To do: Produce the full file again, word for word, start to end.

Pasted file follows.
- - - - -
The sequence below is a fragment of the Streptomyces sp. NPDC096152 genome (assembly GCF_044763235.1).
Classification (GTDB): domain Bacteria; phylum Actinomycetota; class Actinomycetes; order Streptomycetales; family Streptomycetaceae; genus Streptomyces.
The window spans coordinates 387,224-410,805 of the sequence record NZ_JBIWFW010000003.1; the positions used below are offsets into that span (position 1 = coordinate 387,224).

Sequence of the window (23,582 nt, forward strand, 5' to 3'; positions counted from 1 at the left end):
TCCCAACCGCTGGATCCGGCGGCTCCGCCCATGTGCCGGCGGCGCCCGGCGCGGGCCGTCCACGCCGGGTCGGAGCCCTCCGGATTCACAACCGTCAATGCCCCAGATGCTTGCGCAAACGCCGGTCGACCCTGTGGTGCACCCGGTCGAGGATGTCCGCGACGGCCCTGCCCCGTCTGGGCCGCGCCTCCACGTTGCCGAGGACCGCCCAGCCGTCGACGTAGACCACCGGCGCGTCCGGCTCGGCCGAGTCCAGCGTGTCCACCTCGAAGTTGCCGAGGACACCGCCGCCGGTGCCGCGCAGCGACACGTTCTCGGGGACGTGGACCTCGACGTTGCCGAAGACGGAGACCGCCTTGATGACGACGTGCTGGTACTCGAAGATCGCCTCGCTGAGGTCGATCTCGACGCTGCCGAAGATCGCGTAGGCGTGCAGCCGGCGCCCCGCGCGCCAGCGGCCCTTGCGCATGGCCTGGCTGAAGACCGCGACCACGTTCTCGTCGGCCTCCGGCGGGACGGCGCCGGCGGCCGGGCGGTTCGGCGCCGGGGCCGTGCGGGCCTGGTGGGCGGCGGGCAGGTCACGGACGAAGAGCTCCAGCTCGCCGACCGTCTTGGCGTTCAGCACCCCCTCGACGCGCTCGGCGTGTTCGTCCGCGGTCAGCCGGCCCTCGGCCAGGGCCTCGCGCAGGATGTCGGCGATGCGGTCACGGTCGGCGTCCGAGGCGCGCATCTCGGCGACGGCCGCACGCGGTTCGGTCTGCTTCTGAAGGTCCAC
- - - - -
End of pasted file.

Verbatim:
The sequence below is a fragment of the Streptomyces sp. NPDC096152 genome (assembly GCF_044763235.1).
Classification (GTDB): domain Bacteria; phylum Actinomycetota; class Actinomycetes; order Streptomycetales; family Streptomycetaceae; genus Streptomyces.
The window spans coordinates 387,224-410,805 of the sequence record NZ_JBIWFW010000003.1; the positions used below are offsets into that span (position 1 = coordinate 387,224).

Sequence of the window (23,582 nt, forward strand, 5' to 3'; positions counted from 1 at the left end):
TCCCAACCGCTGGATCCGGCGGCTCCGCCCATGTGCCGGCGGCGCCCGGCGCGGGCCGTCCACGCCGGGTCGGAGCCCTCCGGATTCACAACCGTCAATGCCCCAGATGCTTGCGCAAACGCCGGTCGACCCTGTGGTGCACCCGGTCGAGGATGTCCGCGACGGCCCTGCCCCGTCTGGGCCGCGCCTCCACGTTGCCGAGGACCGCCCAGCCGTCGACGTAGACCACCGGCGCGTCCGGCTCGGCCGAGTCCAGCGTGTCCACCTCGAAGTTGCCGAGGACACCGCCGCCGGTGCCGCGCAGCGACACGTTCTCGGGGACGTGGACCTCGACGTTGCCGAAGACGGAGACCGCCTTGATGACGACGTGCTGGTACTCGAAGATCGCCTCGCTGAGGTCGATCTCGACGCTGCCGAAGATCGCGTAGGCGTGCAGCCGGCGCCCCGCGCGCCAGCGGCCCTTGCGCATGGCCTGGCTGAAGACCGCGACCACGTTCTCGTCGGCCTCCGGCGGGACGGCGCCGGCGGCCGGGCGGTTCGGCGCCGGGGCCGTGCGGGCCTGGTGGGCGGCGGGCAGGTCACGGACGAAGAGCTCCAGCTCGCCGACCGTCTTGGCGTTCAGCACCCCCTCGACGCGCTCGGCGTGTTCGTCCGCGGTCAGCCGGCCCTCGGCCAGGGCCTCGCGCAGGATGTCGGCGATGCGGTCACGGTCGGCGTCCGAGGCGCGCATCTCGGCGACGGCCGCACGCGGTTCGGTCTGCTTCTGAAGGTCCAC